Built in partnership with Spokane Public Schools, The Hive is a cutting-edge facility on the corner of E. Sprague and S. Haven across from Libby Center in the Sprague Union District. Affectionately called The Hive™ for the variety of learning activities that will take place there, this building provides not only a new teacher training facility and offices for Spokane Virtual Learning but also a location for 21st century public library services like maker spaces, events, and artist residencies.
The Hive™ includes large event spaces that can be combined into one large room to accommodate 183 people, as well as one maker studio that can be reserved by the public with a library card. The meeting spaces are available free of charge. Citizens can host civic and professional groups, private employee training, or even a knitting club.
Customers wishing to use The Hive for their next event may use their library card number to book an appointment on this calendar M-Th 9-7, F-Sa 10-5, Su 12-4. At this time, access is by reservation only or during pre-scheduled programs.
In addition to public meeting space, four of the studio spaces at The Hive™ are reserved for an application-based artist residency program. These spaces will allow artists to take their art to the next level, foster connection, and provide free arts education for the public.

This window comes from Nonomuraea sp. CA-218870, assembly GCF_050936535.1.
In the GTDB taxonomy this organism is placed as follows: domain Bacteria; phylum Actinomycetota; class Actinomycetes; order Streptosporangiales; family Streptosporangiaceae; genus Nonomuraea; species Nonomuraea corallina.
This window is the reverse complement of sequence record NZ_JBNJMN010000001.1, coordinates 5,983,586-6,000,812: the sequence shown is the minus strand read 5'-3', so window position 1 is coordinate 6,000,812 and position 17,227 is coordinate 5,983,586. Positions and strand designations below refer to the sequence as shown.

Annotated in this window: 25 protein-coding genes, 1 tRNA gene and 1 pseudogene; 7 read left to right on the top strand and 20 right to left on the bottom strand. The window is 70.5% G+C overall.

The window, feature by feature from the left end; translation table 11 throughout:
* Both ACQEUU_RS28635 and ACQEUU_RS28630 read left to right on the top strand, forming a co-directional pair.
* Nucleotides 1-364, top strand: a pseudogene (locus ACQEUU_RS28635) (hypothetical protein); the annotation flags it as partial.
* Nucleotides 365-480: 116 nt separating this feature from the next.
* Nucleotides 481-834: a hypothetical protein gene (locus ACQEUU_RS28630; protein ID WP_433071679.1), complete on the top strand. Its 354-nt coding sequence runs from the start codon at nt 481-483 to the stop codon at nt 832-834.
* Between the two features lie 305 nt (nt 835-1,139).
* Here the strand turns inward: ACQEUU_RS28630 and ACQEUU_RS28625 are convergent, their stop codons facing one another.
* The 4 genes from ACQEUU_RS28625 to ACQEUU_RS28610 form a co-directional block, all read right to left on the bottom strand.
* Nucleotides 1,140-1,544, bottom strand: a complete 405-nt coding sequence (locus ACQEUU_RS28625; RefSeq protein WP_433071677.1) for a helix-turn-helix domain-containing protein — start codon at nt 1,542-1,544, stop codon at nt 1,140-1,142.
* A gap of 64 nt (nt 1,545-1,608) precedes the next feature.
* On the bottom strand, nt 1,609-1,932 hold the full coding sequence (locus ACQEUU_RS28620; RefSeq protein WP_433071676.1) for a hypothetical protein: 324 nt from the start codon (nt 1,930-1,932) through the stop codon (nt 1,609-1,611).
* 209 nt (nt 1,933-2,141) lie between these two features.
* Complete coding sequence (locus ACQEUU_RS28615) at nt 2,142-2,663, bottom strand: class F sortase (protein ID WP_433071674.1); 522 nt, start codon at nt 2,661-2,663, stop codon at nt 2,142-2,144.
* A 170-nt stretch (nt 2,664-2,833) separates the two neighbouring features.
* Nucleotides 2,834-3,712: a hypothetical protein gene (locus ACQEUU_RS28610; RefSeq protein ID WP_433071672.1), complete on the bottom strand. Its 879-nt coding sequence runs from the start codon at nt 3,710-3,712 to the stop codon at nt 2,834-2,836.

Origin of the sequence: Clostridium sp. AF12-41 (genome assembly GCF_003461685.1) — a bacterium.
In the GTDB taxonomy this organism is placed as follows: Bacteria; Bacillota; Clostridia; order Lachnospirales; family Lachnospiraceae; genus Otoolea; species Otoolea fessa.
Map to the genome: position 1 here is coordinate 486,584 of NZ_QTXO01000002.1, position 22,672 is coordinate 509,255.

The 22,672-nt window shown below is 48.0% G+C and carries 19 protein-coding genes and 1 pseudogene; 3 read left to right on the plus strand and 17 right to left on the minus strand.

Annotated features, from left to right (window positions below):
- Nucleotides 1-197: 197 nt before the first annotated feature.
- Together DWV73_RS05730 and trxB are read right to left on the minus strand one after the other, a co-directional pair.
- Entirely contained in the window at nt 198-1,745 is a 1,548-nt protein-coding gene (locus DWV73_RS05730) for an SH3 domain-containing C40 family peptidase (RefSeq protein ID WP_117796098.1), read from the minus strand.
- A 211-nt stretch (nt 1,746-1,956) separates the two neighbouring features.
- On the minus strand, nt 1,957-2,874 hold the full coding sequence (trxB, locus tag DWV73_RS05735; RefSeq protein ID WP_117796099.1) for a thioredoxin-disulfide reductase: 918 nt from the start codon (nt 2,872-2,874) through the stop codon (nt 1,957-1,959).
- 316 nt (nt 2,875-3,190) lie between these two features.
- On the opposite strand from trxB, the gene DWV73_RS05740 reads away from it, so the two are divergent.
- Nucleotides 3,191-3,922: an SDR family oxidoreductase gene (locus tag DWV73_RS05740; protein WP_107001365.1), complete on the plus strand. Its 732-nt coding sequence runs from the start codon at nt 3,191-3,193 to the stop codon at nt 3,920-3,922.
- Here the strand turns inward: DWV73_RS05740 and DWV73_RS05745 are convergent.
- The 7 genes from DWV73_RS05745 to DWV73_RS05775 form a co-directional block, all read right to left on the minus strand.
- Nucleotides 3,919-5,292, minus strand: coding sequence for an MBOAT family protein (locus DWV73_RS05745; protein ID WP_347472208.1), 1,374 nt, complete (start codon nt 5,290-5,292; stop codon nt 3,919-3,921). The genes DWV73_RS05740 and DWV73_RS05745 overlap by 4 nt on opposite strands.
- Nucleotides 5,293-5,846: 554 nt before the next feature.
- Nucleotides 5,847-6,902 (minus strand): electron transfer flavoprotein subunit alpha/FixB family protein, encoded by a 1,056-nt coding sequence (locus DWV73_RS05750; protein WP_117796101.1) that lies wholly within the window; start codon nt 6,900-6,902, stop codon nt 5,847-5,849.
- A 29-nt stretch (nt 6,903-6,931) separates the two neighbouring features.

The artists selected for the first residency are:
- Shawn Brigman, PhD, an enrolled member of the Spokane Tribe of Indians and descendant of northern Plateau bands (snʕáyckst – sinixt, sənpʕʷilx – san poil, and tk’emlúps te secwepemc – shuswap), will explore skinning materials for application to sturgeon-nosed canoe interpretations from the Plateau culture region, as well as the recovery of handheld scale implements like basketry and salmon nets.
- Miguel Gonzales is a Chicano artist interested in building a Lotería of BIPOC leaders in Spokane as part of his goal of the development of gente in the region who have experienced, or are experiencing, language, culture, and indigenous heritage loss.
- Shantell Jackson and Stefani Rossi are sharing a studio. They find that they are inspired by one another, and their art benefits from this interaction. Shantell works with painted, textured surfaces and is eager to scale her work up with the space the studio provides. Stefani wants to explore a greater scale in her clay sculptures and her paintings that feature careful circles and lines.
- Gwendolyn Zierdt Muzzy is a fiber artist who works on a draw loom, incorporating QR codes and source code from the internet into the designs of her handwoven textiles.